New York Mayor Bloomberg gets caught up in Mexico soda tax fight

A street seller arranges soft drinks in Mexico City. Mexico's President Enrique Pena Nieto has proposed to raise millions from a soda tax. Eduardo Verdugo / AP, file

MEXICO CITY — New York Mayor Michael Bloomberg's name has been drawn into the debate over a proposed tax on soft drinks to fund weight-control efforts in Mexico, which now has higher obesity rates than the U.S.

President Enrique Pena Nieto's proposal to raise $950 million from the 1-peso-per-liter soda tax has drawn the beverage industry's wrath in the country with the world's highest yearly soda consumption; the average Mexican consumes 43 gallons of soft drinks annually.

One peso is equal to about 8 U.S. cents.

The government wants to use tax income to install water drinking fountains in schools, most of which don't have them, but soft drink bottlers, retailers and sugar growers have bought full-page ads and broadcast media spots opposing the measure.

Some ads target Bloomberg, who unsuccessfully backed a state tax on soft drinks in New York, then a ban on large sodas in New York City. Bloomberg's charity has contributed to Mexican pro-tax groups.

"No al Impuesto Bloomberg" ("No to the Bloomberg Tax") read the large type of several ads published in Mexico in recent days.

"Bloomberg ... has the right to be crazy, but he doesn't have the right to come here and impose his craziness on us," said Cuauhtemoc Rivera, leader of Mexico's National Association of Small Stores, a little-known business chamber that bought full-page ads in Mexico's main newspapers for several days running.

Rivera acknowledges that big soft drink bottlers and sugar growers have contributed to the anti-tax ad campaigns. "Between us all, we are financing this campaign," Rivera said.

Bloomberg Philanthropies says it has donated $10 million in an effort with "top research and advocacy organizations" to support goals such as "raising taxes on sugar-sweetened beverages." But Bloomberg's group wouldn't say how much, if any, of the money went for ads in Mexico.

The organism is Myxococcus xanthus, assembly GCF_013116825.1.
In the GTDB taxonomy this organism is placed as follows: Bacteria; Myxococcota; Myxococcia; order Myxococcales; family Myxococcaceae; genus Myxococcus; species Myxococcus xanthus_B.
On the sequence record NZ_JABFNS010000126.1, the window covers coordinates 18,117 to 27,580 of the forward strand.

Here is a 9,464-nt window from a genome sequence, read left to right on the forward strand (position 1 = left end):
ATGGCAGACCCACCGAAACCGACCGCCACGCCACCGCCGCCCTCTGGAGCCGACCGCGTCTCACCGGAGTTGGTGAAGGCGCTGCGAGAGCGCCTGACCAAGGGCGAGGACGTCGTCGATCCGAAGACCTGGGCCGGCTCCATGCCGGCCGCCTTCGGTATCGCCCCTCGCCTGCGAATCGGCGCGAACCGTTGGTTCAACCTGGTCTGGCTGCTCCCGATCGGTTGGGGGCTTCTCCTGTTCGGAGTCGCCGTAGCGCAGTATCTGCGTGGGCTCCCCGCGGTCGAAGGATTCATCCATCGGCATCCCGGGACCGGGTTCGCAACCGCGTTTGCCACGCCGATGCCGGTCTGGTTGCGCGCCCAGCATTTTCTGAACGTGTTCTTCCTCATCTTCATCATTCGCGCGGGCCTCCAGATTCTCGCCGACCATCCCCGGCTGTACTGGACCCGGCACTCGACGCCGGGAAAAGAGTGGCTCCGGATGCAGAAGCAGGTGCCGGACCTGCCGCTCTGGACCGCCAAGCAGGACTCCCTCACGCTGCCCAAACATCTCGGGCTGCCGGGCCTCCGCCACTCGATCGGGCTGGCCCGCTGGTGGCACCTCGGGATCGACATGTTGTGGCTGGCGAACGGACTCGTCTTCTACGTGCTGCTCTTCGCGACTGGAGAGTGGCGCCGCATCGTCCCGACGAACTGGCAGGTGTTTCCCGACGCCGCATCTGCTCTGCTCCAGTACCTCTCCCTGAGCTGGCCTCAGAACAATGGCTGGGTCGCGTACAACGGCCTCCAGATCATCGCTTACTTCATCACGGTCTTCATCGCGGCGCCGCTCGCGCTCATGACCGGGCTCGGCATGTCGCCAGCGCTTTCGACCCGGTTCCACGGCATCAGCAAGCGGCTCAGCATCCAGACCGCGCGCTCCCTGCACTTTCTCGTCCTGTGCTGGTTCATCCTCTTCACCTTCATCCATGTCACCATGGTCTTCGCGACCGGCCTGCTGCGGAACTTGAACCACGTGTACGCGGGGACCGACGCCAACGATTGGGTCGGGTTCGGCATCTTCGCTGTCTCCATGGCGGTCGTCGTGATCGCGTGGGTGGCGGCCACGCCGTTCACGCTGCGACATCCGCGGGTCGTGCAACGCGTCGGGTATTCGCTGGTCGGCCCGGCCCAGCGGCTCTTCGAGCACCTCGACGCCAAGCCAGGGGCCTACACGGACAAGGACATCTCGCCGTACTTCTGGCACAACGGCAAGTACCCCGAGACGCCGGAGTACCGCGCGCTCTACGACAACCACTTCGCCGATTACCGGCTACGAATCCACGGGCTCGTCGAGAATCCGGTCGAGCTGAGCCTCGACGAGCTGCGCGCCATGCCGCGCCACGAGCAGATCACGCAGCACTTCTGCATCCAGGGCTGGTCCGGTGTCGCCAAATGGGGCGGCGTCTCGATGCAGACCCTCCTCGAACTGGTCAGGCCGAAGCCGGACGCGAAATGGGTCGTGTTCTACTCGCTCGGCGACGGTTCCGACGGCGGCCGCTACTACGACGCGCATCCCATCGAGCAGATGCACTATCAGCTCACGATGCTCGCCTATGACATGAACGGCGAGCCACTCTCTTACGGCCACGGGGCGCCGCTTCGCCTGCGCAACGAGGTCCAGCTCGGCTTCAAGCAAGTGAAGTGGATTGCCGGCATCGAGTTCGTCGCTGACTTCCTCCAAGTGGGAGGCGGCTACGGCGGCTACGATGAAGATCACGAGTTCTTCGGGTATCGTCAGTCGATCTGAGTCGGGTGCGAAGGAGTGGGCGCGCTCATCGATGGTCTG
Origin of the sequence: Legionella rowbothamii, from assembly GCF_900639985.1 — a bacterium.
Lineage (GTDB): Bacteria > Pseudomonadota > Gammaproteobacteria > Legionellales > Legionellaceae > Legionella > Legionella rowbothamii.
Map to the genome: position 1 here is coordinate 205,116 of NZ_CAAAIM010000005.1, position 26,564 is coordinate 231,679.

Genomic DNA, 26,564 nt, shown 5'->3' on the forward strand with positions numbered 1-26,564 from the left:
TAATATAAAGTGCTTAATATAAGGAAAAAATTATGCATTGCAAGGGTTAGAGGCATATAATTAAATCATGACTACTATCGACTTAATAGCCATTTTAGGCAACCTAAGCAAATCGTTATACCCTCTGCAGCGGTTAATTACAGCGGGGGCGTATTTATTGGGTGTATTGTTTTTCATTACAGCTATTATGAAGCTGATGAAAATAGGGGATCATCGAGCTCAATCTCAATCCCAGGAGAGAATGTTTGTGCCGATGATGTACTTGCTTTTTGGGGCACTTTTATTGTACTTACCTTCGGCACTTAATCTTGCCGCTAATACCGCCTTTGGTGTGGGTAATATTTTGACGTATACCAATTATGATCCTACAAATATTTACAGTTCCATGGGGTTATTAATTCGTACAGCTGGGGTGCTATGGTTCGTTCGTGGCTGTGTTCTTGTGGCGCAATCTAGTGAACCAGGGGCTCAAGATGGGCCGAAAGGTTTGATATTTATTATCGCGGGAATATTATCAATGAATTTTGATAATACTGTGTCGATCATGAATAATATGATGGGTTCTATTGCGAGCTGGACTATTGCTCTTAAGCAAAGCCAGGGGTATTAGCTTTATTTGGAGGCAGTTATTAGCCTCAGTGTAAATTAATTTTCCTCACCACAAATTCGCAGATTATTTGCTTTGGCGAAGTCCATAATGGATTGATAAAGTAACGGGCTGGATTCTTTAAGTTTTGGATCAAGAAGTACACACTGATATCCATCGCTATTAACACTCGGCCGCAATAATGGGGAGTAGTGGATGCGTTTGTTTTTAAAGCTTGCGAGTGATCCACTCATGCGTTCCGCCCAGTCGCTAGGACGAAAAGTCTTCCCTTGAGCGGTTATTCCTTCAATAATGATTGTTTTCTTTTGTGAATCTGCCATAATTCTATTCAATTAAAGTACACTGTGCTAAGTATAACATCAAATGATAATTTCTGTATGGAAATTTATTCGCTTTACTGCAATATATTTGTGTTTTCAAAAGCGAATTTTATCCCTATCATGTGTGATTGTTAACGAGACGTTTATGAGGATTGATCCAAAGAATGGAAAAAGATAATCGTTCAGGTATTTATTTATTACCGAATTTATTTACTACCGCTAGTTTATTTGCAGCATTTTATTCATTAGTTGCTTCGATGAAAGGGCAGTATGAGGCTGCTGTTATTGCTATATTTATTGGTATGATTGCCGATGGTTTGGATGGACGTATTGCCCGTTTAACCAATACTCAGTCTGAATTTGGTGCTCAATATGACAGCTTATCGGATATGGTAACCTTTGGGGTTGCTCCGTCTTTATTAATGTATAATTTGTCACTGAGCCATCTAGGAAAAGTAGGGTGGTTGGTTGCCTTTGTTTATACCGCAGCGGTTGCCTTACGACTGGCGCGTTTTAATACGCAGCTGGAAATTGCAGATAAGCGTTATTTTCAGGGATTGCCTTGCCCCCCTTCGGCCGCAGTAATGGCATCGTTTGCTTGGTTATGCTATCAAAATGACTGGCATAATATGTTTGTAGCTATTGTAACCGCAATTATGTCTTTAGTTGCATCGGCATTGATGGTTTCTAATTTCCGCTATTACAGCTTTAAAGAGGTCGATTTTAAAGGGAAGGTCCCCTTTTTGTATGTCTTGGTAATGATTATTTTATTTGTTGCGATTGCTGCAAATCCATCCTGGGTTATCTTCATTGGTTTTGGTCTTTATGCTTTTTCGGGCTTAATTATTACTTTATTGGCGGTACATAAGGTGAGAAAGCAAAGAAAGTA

The anti-tax side, however, has taken out far more ads than pro-tax advocates.

The beverage industry is among the biggest retail money-makers and ad buyers in the country. Rivera estimated that soft drink sales account for 40 percent of income at small Mexican stores.

Mexico's largest soft-drink bottler, Coca Cola-Femsa, says it hasn't bought any ads in its own name. But a spokeswoman, Guadalupe Gonzalez, said in an email to The Associated Press that Mexico's National Soft Drink and Bottled Water Producers' Association, to which the company belongs, has run ads, along with cane growers and retailers.

Supporters of the tax say they have been prevented from buying billboard and television space for their own anti-obesity and pro-tax ads because media companies don't want to alienate bottlers.

Alejandro Calvillo, head of the nonprofit group Consumers' Power, says two billboard companies turned down his group's print ads. "They told us they didn't want to get into trouble with other advertising customers," he said.

Calvillo said Mexico's main television networks have also refused to run pro-tax ads.

The largest, Televisa, said it had no record of receiving a request to buy air time.

The other network, TV Azteca, told The Associated Press in a message that a proposed pro-tax commercial "has been reviewed, and there are legal and ethical impediments to airing it," including "several people are portrayed as being doctors" without showing their professional licenses on air.

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